We are, of course, talking about the city in which eight men were arrested for butchering a tiger, amongst other rare animals, in an underground warehouse. They were fined just £800 for this heinous action.

Is This The World’s Saddest Zoo: https://www.youtube.com/watch?v=Lxx327M09GM

The Guardian’s Opinion:  http://www.theguardian.com/world/2010/sep/10/bangkok-zoo-animal-cruelty-thailand

'King Kong' in Pata Zoo, Bangkok

‘King Kong’ in Pata Zoo, Bangkok

Elephant Rides

Last, and by no means least, I come onto my old favourite: the elephant ride. What traveller doesn’t want a photo of themselves on the back of an elephant? Well, I’m not sure I do. In fact, I’m 100% certain that I don’t. Where to begin?

The elephants which are used for these rides are kept in eye watering conditions and treated awfully. Elephants are not domesticated animals naturally. In order for the elephants to be ‘tamed’, they must first be ‘broken’ so that they become submissive to the mahout. Mothers and their young are torn apart at an early age before the beating, starvation and sleep deprivation begins. The mahouts use bullhooks, electric shocks  and chains in order to make the elephant submissive to their demands. The animals are kept chained up for hours on end. Elephants are used to walking for miles every day in the wild, and they are also very social animals who have families and friends. To keep them in solitary confinement, chained up in a concrete den, is hideous. Did you know that elephants can cry?

It is such a cruel act to ride elephants, not only because you’re sustaining the awful practices of the mahouts, but also because it harms them. An elephants’ back is the weakest part of its body and it is damaging to the elephant to ride it for sustained periods of time. The cages which people sit on also bruise, scar and blister the elephant’s backs, many wounds becoming infected.

There is only one ‘animal law’ in Thailand. There is no mention of the amount of food animals must be fed, nor how large their enclosure must be. The only thing that is ‘illegal’ is the direct mistreatment of an animal. And for this, you can receive a hefty fine of…..£20. No, that wasn’t a typo. £20.

It also annoys me how people go on about how they “washed the elephant”. Don’t be so stupid! An elephant is a wild animal, not a baby. It is quite capable of washing itself!!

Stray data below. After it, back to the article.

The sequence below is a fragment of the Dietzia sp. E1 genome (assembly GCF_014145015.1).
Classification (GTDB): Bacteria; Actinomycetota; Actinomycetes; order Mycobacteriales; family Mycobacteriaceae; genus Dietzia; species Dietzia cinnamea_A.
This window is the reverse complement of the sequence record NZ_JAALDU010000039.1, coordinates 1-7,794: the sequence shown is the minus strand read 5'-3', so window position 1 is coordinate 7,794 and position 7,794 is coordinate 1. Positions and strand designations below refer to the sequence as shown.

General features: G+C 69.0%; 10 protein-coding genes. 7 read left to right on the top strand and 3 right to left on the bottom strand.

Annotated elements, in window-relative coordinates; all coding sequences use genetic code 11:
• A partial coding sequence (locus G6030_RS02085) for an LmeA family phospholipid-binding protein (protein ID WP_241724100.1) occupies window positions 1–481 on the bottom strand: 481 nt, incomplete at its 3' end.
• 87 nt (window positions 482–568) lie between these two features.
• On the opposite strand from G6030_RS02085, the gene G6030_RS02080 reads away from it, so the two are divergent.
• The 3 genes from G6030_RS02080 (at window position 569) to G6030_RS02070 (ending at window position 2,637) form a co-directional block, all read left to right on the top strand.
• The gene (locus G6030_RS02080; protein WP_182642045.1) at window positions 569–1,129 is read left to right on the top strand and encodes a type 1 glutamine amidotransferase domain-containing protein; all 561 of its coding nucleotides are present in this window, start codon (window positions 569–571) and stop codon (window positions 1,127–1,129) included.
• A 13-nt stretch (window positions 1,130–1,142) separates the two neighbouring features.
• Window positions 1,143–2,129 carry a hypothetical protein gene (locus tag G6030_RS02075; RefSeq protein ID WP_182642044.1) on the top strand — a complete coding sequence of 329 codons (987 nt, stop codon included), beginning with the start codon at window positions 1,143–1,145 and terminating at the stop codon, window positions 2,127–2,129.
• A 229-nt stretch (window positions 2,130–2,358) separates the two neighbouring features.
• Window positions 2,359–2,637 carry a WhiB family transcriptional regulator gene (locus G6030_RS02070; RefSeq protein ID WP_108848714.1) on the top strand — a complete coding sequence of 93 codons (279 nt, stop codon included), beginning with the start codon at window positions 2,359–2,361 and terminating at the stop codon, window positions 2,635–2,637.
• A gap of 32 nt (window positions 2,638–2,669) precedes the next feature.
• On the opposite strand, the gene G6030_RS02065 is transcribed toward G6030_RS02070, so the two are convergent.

You can also go and watch a baby elephant dancing, and yes, the elephant is drugged so that it sways to the sound of the music. Hmmm..

Who wants an elephant snapshot for the holiday album?

Who wants an elephant snapshot for the holiday album?

 

So, there you have it.

Rihanna, the famous bajen popstar, was photographed only a couple of year’s ago with a picture of an endangered specie of lemur in Phuket, Thailand, as well as showing the world how she’d stood next to a herd of elephants in the city. She was branded a “Heroine” for raising awareness of the situation, yet I’m not convinced she really set out to do that. I think it was more a clear show of ignorance.

The thing that worries me most is that it is seemingly intelligent, well educated people who are continuing to have pictures taken with tigers, ride elephants etc. These are people who have been educated to a high standard, and should probably know that drugging a wild animal isn’t really the smartest thing to do. I mean, for God’s sakes, you only have to google “Should I ride an elephant in south east Asia?” to learn what an awful thing it is to do. The tourists involved are most possibly people who cry at the RSPCA adverts, yet remain ignorant of the welfare of wild, endangered animals. It gets me so angry, as you can probably tell!

Only when the demand stops for this uncalled for cruelty, can animals truly be free.

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Asia: The Treatment of Animals
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Asia: The Treatment of Animals
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Asia: The Treatment of Animals An article about the mistreatment of wild animals in Asia.